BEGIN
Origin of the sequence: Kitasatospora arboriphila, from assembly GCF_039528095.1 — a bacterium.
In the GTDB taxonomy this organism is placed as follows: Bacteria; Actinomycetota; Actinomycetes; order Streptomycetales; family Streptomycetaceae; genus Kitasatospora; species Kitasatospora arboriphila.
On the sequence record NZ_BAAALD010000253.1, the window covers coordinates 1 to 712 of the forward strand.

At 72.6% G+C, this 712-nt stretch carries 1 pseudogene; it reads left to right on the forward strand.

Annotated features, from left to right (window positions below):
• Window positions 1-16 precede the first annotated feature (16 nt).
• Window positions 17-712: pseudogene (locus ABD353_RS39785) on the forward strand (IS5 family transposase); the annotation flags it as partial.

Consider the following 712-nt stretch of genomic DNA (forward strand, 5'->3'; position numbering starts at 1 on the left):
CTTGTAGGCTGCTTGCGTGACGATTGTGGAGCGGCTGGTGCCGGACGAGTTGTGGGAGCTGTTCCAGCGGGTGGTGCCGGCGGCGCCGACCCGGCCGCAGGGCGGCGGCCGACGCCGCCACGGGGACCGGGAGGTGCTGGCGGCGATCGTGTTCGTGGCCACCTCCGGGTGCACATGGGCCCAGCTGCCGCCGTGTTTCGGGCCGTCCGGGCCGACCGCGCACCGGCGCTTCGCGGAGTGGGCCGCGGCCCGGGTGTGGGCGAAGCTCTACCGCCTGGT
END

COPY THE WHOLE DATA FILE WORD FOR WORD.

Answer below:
Origin of the sequence: Kitasatospora arboriphila, from assembly GCF_039528095.1 — a bacterium.
In the GTDB taxonomy this organism is placed as follows: Bacteria; Actinomycetota; Actinomycetes; order Streptomycetales; family Streptomycetaceae; genus Kitasatospora; species Kitasatospora arboriphila.
On the sequence record NZ_BAAALD010000253.1, the window covers coordinates 1 to 712 of the forward strand.

At 72.6% G+C, this 712-nt stretch carries 1 pseudogene; it reads left to right on the forward strand.

Annotated features, from left to right (window positions below):
• Window positions 1-16 precede the first annotated feature (16 nt).
• Window positions 17-712: pseudogene (locus ABD353_RS39785) on the forward strand (IS5 family transposase); the annotation flags it as partial.

Consider the following 712-nt stretch of genomic DNA (forward strand, 5'->3'; position numbering starts at 1 on the left):
CTTGTAGGCTGCTTGCGTGACGATTGTGGAGCGGCTGGTGCCGGACGAGTTGTGGGAGCTGTTCCAGCGGGTGGTGCCGGCGGCGCCGACCCGGCCGCAGGGCGGCGGCCGACGCCGCCACGGGGACCGGGAGGTGCTGGCGGCGATCGTGTTCGTGGCCACCTCCGGGTGCACATGGGCCCAGCTGCCGCCGTGTTTCGGGCCGTCCGGGCCGACCGCGCACCGGCGCTTCGCGGAGTGGGCCGCGGCCCGGGTGTGGGCGAAGCTCTACCGCCTGGT